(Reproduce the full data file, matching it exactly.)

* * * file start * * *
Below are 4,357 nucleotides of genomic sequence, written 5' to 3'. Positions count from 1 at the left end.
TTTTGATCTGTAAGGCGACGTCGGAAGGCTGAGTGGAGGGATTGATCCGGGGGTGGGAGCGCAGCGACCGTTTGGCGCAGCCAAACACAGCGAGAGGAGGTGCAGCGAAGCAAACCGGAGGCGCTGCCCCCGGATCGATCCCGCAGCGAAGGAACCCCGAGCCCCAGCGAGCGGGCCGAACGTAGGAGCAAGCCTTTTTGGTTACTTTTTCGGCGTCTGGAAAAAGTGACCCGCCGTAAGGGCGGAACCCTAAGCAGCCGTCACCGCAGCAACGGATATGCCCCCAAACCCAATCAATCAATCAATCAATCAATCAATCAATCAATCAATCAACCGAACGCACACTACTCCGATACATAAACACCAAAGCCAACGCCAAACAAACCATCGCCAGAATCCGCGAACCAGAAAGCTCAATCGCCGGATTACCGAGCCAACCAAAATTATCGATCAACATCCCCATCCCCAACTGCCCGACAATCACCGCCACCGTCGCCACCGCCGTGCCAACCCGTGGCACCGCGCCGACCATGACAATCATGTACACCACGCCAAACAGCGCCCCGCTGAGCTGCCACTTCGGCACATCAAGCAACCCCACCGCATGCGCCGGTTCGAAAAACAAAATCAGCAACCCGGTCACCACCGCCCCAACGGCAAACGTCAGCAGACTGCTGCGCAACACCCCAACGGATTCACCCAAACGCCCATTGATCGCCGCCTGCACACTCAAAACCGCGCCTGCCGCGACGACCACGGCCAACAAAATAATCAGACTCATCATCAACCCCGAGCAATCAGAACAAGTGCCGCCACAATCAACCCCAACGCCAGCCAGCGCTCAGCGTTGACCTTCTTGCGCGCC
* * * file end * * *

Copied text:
Below are 4,357 nucleotides of genomic sequence, written 5' to 3'. Positions count from 1 at the left end.
TTTTGATCTGTAAGGCGACGTCGGAAGGCTGAGTGGAGGGATTGATCCGGGGGTGGGAGCGCAGCGACCGTTTGGCGCAGCCAAACACAGCGAGAGGAGGTGCAGCGAAGCAAACCGGAGGCGCTGCCCCCGGATCGATCCCGCAGCGAAGGAACCCCGAGCCCCAGCGAGCGGGCCGAACGTAGGAGCAAGCCTTTTTGGTTACTTTTTCGGCGTCTGGAAAAAGTGACCCGCCGTAAGGGCGGAACCCTAAGCAGCCGTCACCGCAGCAACGGATATGCCCCCAAACCCAATCAATCAATCAATCAATCAATCAATCAATCAATCAATCAACCGAACGCACACTACTCCGATACATAAACACCAAAGCCAACGCCAAACAAACCATCGCCAGAATCCGCGAACCAGAAAGCTCAATCGCCGGATTACCGAGCCAACCAAAATTATCGATCAACATCCCCATCCCCAACTGCCCGACAATCACCGCCACCGTCGCCACCGCCGTGCCAACCCGTGGCACCGCGCCGACCATGACAATCATGTACACCACGCCAAACAGCGCCCCGCTGAGCTGCCACTTCGGCACATCAAGCAACCCCACCGCATGCGCCGGTTCGAAAAACAAAATCAGCAACCCGGTCACCACCGCCCCAACGGCAAACGTCAGCAGACTGCTGCGCAACACCCCAACGGATTCACCCAAACGCCCATTGATCGCCGCCTGCACACTCAAAACCGCGCCTGCCGCGACGACCACGGCCAACAAAATAATCAGACTCATCATCAACCCCGAGCAATCAGAACAAGTGCCGCCACAATCAACCCCAACGCCAGCCAGCGCTCAGCGTTGACCTTCTTGCGCGCC